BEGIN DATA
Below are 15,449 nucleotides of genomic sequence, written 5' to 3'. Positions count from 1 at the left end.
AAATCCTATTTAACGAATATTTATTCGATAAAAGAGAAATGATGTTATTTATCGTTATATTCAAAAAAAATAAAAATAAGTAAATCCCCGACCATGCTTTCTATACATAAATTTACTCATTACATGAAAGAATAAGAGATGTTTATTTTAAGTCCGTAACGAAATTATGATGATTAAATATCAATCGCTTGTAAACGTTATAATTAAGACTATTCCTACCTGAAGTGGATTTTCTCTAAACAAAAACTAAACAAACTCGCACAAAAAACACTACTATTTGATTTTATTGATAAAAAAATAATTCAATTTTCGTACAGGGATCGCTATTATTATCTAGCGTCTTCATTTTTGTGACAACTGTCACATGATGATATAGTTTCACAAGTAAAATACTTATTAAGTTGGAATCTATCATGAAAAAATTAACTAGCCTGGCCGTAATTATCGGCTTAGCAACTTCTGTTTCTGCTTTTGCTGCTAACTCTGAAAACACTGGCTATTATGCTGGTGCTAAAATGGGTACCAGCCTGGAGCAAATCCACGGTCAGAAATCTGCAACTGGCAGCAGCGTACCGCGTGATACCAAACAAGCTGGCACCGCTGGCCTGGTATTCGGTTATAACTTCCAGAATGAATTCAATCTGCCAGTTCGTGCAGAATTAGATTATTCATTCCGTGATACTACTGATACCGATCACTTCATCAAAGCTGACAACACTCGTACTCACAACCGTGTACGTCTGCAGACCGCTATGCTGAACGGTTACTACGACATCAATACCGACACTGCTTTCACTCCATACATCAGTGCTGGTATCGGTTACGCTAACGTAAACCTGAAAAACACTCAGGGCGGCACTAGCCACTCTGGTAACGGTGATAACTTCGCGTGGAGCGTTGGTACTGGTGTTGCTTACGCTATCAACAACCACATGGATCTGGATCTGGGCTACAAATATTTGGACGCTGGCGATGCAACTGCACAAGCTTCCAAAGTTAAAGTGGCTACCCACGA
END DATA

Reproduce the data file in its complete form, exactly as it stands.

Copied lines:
Below are 15,449 nucleotides of genomic sequence, written 5' to 3'. Positions count from 1 at the left end.
AAATCCTATTTAACGAATATTTATTCGATAAAAGAGAAATGATGTTATTTATCGTTATATTCAAAAAAAATAAAAATAAGTAAATCCCCGACCATGCTTTCTATACATAAATTTACTCATTACATGAAAGAATAAGAGATGTTTATTTTAAGTCCGTAACGAAATTATGATGATTAAATATCAATCGCTTGTAAACGTTATAATTAAGACTATTCCTACCTGAAGTGGATTTTCTCTAAACAAAAACTAAACAAACTCGCACAAAAAACACTACTATTTGATTTTATTGATAAAAAAATAATTCAATTTTCGTACAGGGATCGCTATTATTATCTAGCGTCTTCATTTTTGTGACAACTGTCACATGATGATATAGTTTCACAAGTAAAATACTTATTAAGTTGGAATCTATCATGAAAAAATTAACTAGCCTGGCCGTAATTATCGGCTTAGCAACTTCTGTTTCTGCTTTTGCTGCTAACTCTGAAAACACTGGCTATTATGCTGGTGCTAAAATGGGTACCAGCCTGGAGCAAATCCACGGTCAGAAATCTGCAACTGGCAGCAGCGTACCGCGTGATACCAAACAAGCTGGCACCGCTGGCCTGGTATTCGGTTATAACTTCCAGAATGAATTCAATCTGCCAGTTCGTGCAGAATTAGATTATTCATTCCGTGATACTACTGATACCGATCACTTCATCAAAGCTGACAACACTCGTACTCACAACCGTGTACGTCTGCAGACCGCTATGCTGAACGGTTACTACGACATCAATACCGACACTGCTTTCACTCCATACATCAGTGCTGGTATCGGTTACGCTAACGTAAACCTGAAAAACACTCAGGGCGGCACTAGCCACTCTGGTAACGGTGATAACTTCGCGTGGAGCGTTGGTACTGGTGTTGCTTACGCTATCAACAACCACATGGATCTGGATCTGGGCTACAAATATTTGGACGCTGGCGATGCAACTGCACAAGCTTCCAAAGTTAAAGTGGCTACCCACGA